Biofuels production 1975-2005 (ethanol and biodiesel)
Biofuels have grown quickly in demand and production (Figure
14), fuelled by high oil prices and the initial perception of their
role in reducing CO2 emissions (FAO, 2008). Biofuels, including
biodiesel from palm oil and ethanol from sugarcane, corn
and soybean, accounted for about 1% of the total road transport
in 2005, and may reach 25% by 2050, with the EU having
set targets as high as 10% by 2020 (World Bank, 2007; FAO,
2008). For many...
02 Feb 2009 - by Hugo Ahlenius, UNEP/GRID-Arendal
Carbon intensity of economy: Percentage growth from 1980
The ratio of emissions to GDP in Latin America and the Caribbean remained constant between 1980 and 2005. This is very much in contrast to the world as a whole, the OECD countries and in particular when compared to China. These figures clearly show the need to intensify efforts within the region to transition to less carbon-intensive economies.
22 Nov 2010 - by Riccardo Pravettoni, UNEP/GRID-Arendal
States, organizations and strategical issues in the Arctic: People across borders
Through numerous fora, Arctic peoples now seek to define a sustainable balance in their participation between the cash economy and their traditional pursuit. Their right to influence the future of the coastal regions is under heavy pressure from industrial fisheries and exploration activities based much further south.
17 May 2005 - by Philippe Rekacewicz, UNEP/GRID-Arendal
Economy of the Arctic, by sector
The largest economies in the Arctic belong to Alaska (US) and Russia, mainly because of mining and petroleum activity. Regions that are still heavily dominated by more traditional subsistence activities, such as hunting and fishing, in Greenland and in Northern Canada, have much lower gross products. Similarly, reindeer herding in Russia and Scandinavia is of substantial importance to the livelihoods and lifestyles of reindeer herders like the Sa...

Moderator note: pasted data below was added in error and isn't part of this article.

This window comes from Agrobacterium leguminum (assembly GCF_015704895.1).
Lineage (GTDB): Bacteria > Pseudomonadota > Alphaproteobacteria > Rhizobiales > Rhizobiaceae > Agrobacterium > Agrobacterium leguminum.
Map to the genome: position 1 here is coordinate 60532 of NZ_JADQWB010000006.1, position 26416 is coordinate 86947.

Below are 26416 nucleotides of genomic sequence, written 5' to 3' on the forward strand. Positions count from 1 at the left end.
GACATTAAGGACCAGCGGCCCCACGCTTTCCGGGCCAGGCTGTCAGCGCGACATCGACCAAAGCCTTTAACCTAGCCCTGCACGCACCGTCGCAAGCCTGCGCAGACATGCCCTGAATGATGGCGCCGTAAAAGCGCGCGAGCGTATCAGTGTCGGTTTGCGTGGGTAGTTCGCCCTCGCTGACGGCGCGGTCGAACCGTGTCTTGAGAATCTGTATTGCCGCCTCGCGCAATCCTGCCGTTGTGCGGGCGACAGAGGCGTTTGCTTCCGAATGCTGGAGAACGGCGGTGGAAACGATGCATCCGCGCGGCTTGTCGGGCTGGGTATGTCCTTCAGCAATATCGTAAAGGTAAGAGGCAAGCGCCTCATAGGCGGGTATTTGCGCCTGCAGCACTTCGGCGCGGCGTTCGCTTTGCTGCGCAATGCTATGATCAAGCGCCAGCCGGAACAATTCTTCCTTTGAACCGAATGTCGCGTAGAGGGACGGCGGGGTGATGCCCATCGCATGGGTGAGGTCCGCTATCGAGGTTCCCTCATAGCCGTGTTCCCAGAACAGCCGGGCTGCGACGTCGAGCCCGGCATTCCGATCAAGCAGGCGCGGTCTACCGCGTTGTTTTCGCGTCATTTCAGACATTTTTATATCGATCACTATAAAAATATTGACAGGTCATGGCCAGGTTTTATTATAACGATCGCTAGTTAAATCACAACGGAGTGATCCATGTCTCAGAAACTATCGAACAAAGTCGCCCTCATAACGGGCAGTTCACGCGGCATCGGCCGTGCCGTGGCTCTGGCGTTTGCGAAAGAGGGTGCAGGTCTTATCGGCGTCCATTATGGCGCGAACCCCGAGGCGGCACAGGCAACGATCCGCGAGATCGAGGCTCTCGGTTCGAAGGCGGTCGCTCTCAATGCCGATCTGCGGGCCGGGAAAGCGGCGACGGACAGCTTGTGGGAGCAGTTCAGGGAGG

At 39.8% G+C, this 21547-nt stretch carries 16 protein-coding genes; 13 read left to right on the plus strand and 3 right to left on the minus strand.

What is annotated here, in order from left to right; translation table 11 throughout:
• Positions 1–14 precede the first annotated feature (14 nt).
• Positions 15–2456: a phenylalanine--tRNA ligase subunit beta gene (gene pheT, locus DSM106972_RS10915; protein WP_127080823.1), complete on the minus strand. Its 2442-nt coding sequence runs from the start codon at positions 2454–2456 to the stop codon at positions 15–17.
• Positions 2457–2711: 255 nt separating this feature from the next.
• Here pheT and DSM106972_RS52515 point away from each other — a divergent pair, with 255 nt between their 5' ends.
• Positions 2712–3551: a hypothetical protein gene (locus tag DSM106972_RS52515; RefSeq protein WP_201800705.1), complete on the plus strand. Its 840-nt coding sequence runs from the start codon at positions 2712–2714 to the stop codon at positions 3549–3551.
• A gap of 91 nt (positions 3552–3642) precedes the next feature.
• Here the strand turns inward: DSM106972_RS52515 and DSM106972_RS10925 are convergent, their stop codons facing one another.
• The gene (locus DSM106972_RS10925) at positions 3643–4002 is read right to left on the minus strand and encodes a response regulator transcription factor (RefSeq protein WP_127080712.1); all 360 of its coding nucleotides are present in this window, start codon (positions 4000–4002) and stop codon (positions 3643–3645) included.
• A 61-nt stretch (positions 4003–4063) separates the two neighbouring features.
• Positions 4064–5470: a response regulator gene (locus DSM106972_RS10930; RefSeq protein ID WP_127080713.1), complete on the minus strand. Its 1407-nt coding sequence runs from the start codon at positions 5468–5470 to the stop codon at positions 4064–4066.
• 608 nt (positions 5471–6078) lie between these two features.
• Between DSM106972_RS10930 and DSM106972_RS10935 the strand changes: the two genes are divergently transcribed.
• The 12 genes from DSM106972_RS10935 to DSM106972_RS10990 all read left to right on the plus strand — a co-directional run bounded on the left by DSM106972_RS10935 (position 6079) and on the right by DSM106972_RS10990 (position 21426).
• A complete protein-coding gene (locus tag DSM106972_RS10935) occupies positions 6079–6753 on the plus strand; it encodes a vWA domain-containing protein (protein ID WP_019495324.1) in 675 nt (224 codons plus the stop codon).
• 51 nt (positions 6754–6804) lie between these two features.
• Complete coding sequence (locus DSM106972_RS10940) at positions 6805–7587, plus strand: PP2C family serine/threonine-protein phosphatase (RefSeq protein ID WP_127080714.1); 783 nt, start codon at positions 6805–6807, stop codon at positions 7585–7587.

17 May 2005 - by Hugo Ahlenius, UNEP/GRID-Arendal
Economic output and external debt in the Southern Caucasus [Russian]
Peacefully resolving the overriding political, economic and social concerns of our time requires a multifaceted approach, including mechanisms to address the links between the natural environment and human security. UNDP, UNEP, OSCE and NATO have joined forces in the Environment and Security (ENVSEC) Initiative to offer countries their combined pool of expertise and resources towards that aim.
ENVSEC assessment of environment and security linkag...
01 Nov 2006 - by Philippe Rekacewicz, UNEP/GRID-Arendal
Natural hazard hotspots, by risk type
Disasters and natural hazards represents one strong aspect of vulnerability for the exposed and poor of the World. With climate change, the frequency of certain natural hazards are expected to increase. This map presents an output from an analysis investigating hazard exposure and historical vulnerability for selected natural hazards, together with population distribution and economy. Specifically, this map provides information on what natural ha...
08 Mar 2006 - by Hugo Ahlenius, UNEP/GRID-Arendal
Energy - environment - security interactions
Recently energy demand in the region has reached and surpassed the 1991 level at the same time as the world oil prices have increased dramatically. Russia, for its part, has started a reappraisal of the political and economic costs and benefits of providing indirect energy subsidies. These factors are forcing the three countries to urgently rethink their energy supply options.
07 Nov 2007 - by Viktor Novikov, UNEP/GRID-Arendal
Belarus, Moldova and Ukraine: topography
Eastern Europe extends from the northern shore of the Black Sea in Ukraine up to the Baltic Sea basin in Belarus. It covers 845,000 square kilometers and is home to almost 60 million people. These nations share common borders, watersheds, and infrastructure and have many similarities in their geography, history, culture and economy.
29 Nov 2007 - by Viktor Novikov, UNEP/GRID-Arendal
Benefits of marine and coastal ecosystems to human wellbeing
Besides the well-known economic value of fisheries, there are several other activities generating significant revenues in coastal and marine areas. Tourism has become one of the world’s fastest growing industries, providing a significant proportion of the GDPs of many developing countries. Small island states are particularly reliant on coastal and marine tourism. In the Caribbean, for example, the industry accounts for a quarter of the total eco...
26 Jan 2009 - by Phillippe Rekacewicz, February 2006